Margaret Atwood: Ely Cathedral

By 08:00 ,

Having studied Margaret Atwood's 'The Handmaid's Tale', I was excited to see that she was talking about her new book 'Hag-Seed' in Ely Cathedral. Funnily enough when I sat down, I recognised the people in front of us, it turns out our neighbours had turned up at the same event! We had a lovely chat, and they told me that the very next day they were going to see Atwood again, at a prize giving.

Atwood chose to retell 'Hag-Seed', after  Hogarth Shakespeare asked for eight authors to write a modern retelling of a classic Shakespeare play. She decided to go for 'The Tempest' because it involved revenge, magic, love and drama, and unlike many of his earlier plays which ended tragically, this has an unexpected plot twist, leading to a much more pleasant ending. Does Atwood's version end the same way? I will have to read and find out...

Her new book is a modern re-telling of Shakespeare's 'The Tempest', and after speaking about the book, her ideas and her characters, she started to explain how she went about re-telling the pla
y. She also read a couple of sections, including one very incredible rap - I think that the memory of Margaret Atwood rapping the backstory of 'The Tempest' will forever make me smile!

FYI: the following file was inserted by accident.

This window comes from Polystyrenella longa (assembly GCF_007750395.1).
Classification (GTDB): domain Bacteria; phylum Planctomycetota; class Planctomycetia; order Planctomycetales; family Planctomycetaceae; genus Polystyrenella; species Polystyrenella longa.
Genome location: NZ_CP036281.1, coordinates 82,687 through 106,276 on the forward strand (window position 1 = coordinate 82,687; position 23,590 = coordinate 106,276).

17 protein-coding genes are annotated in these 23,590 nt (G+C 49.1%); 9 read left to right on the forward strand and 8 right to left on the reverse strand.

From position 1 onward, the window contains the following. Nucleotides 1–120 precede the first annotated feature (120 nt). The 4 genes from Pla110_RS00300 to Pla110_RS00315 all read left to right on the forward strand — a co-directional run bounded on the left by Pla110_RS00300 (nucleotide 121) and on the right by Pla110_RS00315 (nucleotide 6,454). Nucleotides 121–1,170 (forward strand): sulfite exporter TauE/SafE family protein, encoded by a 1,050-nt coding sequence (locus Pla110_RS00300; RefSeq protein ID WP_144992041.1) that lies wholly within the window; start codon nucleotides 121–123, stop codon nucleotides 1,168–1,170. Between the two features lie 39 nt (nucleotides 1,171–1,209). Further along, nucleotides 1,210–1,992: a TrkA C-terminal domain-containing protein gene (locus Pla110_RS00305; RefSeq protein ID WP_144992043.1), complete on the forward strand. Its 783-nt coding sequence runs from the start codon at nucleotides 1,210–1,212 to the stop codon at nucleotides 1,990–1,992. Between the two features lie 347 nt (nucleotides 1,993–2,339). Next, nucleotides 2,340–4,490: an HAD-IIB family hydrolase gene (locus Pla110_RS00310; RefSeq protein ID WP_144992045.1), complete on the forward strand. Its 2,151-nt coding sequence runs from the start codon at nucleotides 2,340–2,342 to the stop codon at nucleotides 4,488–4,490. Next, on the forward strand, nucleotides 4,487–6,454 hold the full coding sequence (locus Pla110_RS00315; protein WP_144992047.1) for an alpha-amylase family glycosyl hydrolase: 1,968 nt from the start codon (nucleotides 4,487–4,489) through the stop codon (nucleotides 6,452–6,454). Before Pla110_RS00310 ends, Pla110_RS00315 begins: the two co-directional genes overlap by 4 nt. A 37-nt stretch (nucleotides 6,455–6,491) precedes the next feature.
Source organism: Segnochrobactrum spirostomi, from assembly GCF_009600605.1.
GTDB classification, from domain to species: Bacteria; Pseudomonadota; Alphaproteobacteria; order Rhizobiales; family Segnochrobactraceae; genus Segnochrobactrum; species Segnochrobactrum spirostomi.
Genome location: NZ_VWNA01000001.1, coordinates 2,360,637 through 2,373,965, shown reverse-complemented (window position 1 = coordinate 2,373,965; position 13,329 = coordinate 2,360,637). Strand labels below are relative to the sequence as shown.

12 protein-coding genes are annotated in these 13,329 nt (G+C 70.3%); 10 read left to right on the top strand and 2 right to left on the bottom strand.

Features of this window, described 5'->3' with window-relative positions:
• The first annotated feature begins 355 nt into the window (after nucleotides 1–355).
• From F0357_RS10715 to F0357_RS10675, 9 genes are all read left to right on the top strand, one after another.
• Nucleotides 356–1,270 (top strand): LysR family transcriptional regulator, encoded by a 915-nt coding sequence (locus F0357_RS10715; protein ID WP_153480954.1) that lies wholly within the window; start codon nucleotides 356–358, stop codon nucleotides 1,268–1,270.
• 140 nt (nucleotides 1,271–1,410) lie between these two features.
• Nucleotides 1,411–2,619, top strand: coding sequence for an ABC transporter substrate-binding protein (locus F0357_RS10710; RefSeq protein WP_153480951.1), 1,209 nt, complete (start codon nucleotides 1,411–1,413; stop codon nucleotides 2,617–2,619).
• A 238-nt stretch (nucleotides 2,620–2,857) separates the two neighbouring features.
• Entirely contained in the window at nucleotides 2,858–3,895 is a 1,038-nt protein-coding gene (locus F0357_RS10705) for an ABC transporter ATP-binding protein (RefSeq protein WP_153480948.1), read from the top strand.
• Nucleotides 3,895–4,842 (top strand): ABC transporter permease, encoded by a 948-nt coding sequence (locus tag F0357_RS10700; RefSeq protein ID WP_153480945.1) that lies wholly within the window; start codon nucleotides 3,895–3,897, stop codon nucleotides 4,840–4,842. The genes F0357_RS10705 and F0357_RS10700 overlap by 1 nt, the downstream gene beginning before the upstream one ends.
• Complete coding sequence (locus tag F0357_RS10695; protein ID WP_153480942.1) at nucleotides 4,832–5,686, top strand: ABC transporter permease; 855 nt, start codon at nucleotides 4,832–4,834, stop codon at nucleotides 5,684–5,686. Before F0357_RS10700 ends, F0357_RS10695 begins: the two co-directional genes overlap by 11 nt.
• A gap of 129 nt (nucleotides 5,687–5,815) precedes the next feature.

After her talk, she opened the floor for questions, nervously I made my way to the microphone and stood behind a couple of others waiting for my turn. Margaret was very kind and answered each question, then it got to me. I asked her if, because 'Hag-Seed' was a retelling, if she had to plan it out in a different way, to her other books. She said that it was actually more difficult, she tried to stick to Shakespeare's main outline, dividing the book roughly into five acts.

Margaret Atwood then answered some other questions, including a question about the ending of 'The Handmaid's Tale'. This has been much debated in my English classes and it was nice to finally get some closure. Margaret explained that the reason why Offred's story is unfinished is because, like many tales of historical figures their lives get lost because of record office fires. In this way it makes Offred's story more realistic. She also said that she was influenced by Orwell's '1984', and she uses her 'Epilogue' in a similar way to him, making a potentially negative ending more positive, but also to make the whole story seem more like a real event in history. The epilogue also reminds authors that the time of Gilead does eventually move on.

I got a beautiful signed copy of her new book and am very much looking forward to reading it, if you already have I would love to hear what you think. I was very impressed that if you take the dust-jacket off, the front and back cover create a face.

Have a wonderful week,
The Clumsy Wordshaker


You Might Also Like

0 comments